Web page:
Trustees at Nichols School have decided to change the name of the Dann Memorial Ice Rink, where the private school's team plays hockey.
The decision stems from a report issued last month on allegations of sexual abuse and misconduct by some of the school's past teachers and officials, including one of the school's former hockey coaches, the late E. Webster Dann. Many Nichols alumni had signed a petition calling for the name of the rink to be changed.
Although the naming of the rink in 1964 had nothing to do with E. Webster Dann, the controversy caused current members of the Dann family to ask that the family name be removed from the rink, said Jeff Meyer, chairman of the board of trustees, in a letter sent to alumni on Friday.
The school's decision was applauded by Pieter G. Weinrieb, an Amherst attorney and Nichols alumnus who started a petition drive asking for the change. The school also announced that an annual award given to a student will no longer be named for the former hockey coach.
"As many of you know, the name of the ice rink has provoked considerable interest and discussion over the last few weeks. First, we want to make clear that the rink was not named after Webster Dann. The background of the rink's name is as follows: Charles Stradella, class of 1915, gave a gift to Nichols and asked that the rink be named for Radcliffe Dann, his friend and college roommate," Meyer wrote.
"The families of Alexander Dann, class of 1915, and Jesse Dann, class of 1918, added to the fund drive so that their names could be added. The rink was named "Dann Memorial Rink" in 1964. The names of Radcliffe, Alexander and Jesse are all listed above the snack bar. In light of the results of the investigation, however, the Board of Trustees felt it was important to consider what was best for the school going forward with regard to the name of the rink. Additionally, in the last couple of weeks the Dann family initiated contact with us and addressed the issue of the rink name."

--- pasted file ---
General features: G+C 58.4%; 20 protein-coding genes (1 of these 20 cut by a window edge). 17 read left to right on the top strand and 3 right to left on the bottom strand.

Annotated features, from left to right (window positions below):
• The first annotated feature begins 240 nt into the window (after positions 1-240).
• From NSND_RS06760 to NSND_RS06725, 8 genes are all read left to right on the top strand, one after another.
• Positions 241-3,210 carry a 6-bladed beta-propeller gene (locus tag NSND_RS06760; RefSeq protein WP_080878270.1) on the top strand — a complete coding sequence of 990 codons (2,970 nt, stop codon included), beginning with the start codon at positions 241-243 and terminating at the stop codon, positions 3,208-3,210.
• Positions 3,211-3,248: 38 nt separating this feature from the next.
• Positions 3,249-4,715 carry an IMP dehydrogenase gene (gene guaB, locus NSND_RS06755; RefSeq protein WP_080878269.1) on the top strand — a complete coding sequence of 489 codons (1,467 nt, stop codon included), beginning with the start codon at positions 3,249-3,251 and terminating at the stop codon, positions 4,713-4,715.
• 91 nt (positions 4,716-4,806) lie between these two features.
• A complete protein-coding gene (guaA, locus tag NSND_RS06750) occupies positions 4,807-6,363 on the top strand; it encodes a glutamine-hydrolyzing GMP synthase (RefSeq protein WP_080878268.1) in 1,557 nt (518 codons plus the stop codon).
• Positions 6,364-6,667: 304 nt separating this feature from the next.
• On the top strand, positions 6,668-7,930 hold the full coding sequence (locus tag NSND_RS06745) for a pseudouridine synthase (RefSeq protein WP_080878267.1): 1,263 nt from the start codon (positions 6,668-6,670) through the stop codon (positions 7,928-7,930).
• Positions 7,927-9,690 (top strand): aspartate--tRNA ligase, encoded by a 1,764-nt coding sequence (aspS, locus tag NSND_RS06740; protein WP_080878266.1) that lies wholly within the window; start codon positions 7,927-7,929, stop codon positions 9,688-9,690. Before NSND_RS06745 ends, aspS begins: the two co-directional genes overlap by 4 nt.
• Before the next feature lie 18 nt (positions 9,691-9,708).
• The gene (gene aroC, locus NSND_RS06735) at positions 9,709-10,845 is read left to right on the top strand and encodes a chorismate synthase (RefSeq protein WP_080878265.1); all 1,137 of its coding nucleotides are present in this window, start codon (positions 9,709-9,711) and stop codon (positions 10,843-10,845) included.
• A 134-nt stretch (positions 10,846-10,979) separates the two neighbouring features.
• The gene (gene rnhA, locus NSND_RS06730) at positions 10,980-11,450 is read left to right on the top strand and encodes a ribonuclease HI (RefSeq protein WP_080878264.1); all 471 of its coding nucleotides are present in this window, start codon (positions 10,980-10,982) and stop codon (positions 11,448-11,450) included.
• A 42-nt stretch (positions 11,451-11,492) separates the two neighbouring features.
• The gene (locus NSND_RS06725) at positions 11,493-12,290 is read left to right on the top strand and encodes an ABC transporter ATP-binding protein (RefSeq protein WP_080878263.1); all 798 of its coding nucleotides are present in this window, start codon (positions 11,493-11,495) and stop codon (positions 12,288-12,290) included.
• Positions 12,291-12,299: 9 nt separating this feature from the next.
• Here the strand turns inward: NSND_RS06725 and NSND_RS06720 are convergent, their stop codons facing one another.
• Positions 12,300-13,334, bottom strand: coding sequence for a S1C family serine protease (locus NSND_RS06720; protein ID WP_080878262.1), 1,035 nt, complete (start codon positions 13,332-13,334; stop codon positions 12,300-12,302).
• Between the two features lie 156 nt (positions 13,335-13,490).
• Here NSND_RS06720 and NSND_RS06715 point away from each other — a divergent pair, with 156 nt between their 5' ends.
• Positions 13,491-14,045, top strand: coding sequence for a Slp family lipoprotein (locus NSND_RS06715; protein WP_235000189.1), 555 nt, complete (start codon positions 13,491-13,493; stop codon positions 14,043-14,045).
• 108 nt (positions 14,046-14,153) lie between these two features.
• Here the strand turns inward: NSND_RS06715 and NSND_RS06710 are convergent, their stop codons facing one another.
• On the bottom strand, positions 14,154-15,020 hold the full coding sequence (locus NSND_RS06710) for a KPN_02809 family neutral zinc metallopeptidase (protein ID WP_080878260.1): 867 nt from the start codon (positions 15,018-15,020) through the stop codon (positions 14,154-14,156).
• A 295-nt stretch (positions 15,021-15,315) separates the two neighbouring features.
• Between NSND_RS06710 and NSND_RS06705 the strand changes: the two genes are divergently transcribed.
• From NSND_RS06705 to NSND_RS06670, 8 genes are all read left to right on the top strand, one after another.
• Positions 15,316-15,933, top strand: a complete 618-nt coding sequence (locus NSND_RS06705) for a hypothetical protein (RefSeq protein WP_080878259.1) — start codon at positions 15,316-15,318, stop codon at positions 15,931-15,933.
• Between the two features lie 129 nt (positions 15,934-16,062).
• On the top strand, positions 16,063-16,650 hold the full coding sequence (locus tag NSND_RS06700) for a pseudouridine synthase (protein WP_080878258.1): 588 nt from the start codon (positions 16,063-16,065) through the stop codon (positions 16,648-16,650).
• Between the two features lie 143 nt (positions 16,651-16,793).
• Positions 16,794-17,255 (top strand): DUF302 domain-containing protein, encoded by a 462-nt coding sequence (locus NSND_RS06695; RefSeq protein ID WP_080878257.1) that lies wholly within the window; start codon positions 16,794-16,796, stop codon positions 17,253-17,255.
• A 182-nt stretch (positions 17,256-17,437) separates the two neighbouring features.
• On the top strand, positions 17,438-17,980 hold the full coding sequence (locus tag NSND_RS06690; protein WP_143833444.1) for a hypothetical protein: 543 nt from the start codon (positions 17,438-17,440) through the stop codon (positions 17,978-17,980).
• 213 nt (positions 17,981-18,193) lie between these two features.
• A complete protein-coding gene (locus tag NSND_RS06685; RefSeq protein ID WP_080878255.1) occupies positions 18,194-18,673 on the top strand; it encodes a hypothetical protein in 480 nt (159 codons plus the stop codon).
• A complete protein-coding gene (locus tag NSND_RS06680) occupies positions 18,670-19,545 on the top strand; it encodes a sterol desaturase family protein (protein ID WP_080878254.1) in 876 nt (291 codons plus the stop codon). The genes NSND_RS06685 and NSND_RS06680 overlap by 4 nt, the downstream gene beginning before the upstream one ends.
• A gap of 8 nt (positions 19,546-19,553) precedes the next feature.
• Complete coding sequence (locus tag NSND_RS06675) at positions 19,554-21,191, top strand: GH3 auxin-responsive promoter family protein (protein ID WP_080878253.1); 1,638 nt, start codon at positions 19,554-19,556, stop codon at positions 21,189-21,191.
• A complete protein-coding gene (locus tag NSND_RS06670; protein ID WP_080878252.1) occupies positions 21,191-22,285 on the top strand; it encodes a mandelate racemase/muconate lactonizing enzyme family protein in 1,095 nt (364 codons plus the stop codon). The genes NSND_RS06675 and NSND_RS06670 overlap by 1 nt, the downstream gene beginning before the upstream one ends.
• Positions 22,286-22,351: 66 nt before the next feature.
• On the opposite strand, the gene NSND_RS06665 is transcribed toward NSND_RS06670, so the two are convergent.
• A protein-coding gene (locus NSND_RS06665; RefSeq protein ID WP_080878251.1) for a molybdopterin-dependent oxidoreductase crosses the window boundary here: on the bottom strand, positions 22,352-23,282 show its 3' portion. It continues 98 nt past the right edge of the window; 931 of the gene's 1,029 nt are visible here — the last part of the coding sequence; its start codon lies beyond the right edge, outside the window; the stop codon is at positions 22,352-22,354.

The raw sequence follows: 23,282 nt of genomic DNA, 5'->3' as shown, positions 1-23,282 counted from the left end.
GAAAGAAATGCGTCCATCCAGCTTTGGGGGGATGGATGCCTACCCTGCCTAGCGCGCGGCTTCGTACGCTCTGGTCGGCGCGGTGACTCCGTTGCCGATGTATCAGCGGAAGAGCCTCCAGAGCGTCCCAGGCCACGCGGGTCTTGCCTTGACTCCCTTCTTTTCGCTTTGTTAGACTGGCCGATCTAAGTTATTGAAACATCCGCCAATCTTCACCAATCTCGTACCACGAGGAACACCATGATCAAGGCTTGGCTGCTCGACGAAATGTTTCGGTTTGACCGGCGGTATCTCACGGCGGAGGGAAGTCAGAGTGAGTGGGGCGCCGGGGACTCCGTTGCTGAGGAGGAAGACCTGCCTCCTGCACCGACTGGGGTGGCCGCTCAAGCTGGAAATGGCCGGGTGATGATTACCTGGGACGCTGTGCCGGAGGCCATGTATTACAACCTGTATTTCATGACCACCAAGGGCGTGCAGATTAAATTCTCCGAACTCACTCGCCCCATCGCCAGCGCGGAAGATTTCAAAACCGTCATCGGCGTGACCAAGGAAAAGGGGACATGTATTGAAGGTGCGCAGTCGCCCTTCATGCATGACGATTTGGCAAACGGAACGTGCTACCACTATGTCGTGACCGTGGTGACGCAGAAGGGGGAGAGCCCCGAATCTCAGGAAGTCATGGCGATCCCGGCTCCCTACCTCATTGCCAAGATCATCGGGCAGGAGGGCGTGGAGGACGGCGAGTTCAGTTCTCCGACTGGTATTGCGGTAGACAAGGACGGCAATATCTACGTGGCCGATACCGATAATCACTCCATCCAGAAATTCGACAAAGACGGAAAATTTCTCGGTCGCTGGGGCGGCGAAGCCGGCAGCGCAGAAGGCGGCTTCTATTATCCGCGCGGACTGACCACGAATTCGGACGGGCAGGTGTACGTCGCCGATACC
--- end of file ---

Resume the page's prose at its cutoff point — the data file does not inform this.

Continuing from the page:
Meyer added that the school will also stop giving an academic award in the name of E. Webster Dann, a former teacher, administrator and coach who died last year. The rink was named decades before E. Webster Dann began working at Nichols.
According to the report issued in early January, Dann's wrongful conduct included repeatedly molesting a boy who attended Nichols over a period of at least four years, beginning when the student was 12. Investigators said they also found credible evidence of Dann's sexual misconduct with two other male students.
The report prompted Weinrieb to start a petition drive seeking a new name for the ice rink and curtailing the annual award given to a student in E. Webster Dann's honor.
"We believe the Nichols school has a responsibility to the students, staff, alumni and community at large to remove the surname of a sexual predator who molested young children in his capacity as a teacher at the school. No child should have his name associated with an award in his honor, nor should any family be forced to enter one of the most iconic athletic facilities in Western New York while it bears his family name," Weinrieb stated in the petition, which he said was signed by 1,055 people from "all over the world."
On Friday, Weinrieb commended Nichols leaders and members of the Dann family for their decision. He said he and other alumni were "horrified" by the accounts of E. Webster Dann's behavior as documented in the report.
"I hope this brings some semblance of closure and healing to the victims," Weinrieb told The Buffalo News. "I am thrilled with decision to remove the name from the ice rink and change the eighth grade award. I think this is a signal to the community that Nichols is moving forward and is committed to ensuring that this does not happen again. I also believe that it took tremendous courage and class for the Dann family to voluntarily remove their family name from the rink. This gesture underscores their love for Nichols as well as their compassion for the victims."
Meyer thanked the Dann family for making an "incredibly understanding gesture" in going along with the name change at the rink. He said the family had sent a letter to trustees saying they want to help with the "healing process" at the 126-year-old school.